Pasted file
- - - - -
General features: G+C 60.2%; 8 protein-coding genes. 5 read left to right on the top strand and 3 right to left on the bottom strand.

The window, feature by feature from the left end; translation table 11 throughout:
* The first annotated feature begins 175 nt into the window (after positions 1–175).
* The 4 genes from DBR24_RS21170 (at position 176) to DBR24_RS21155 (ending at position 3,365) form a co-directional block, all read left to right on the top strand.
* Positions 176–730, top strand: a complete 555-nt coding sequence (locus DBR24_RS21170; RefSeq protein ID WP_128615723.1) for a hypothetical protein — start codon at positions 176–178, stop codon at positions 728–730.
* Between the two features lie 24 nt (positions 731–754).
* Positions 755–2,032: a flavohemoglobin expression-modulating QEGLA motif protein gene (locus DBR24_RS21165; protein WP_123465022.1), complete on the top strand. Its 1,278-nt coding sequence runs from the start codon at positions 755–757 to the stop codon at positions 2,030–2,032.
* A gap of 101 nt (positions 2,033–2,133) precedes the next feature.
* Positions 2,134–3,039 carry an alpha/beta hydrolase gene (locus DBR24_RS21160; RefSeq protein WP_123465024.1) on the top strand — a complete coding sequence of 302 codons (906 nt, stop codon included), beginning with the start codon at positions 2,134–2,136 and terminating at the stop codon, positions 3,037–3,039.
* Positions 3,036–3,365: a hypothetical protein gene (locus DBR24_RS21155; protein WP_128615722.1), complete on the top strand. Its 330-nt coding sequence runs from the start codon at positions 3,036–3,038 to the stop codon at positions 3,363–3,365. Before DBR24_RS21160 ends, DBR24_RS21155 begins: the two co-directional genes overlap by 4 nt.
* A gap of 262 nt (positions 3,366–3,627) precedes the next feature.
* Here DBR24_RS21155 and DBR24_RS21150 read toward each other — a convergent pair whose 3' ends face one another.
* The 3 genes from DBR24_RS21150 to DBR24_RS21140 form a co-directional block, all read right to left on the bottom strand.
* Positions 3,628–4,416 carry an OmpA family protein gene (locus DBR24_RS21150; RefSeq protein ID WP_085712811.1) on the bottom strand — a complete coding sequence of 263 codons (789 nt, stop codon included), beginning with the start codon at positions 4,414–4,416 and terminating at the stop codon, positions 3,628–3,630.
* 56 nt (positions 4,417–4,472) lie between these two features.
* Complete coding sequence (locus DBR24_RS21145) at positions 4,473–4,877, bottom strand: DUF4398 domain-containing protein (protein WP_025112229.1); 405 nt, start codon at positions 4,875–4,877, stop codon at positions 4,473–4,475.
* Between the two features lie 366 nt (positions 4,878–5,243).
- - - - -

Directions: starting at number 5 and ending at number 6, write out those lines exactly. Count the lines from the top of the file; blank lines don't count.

* Positions 176–730, top strand: a complete 555-nt coding sequence (locus DBR24_RS21170; RefSeq protein ID WP_128615723.1) for a hypothetical protein — start codon at positions 176–178, stop codon at positions 728–730.
* Between the two features lie 24 nt (positions 731–754).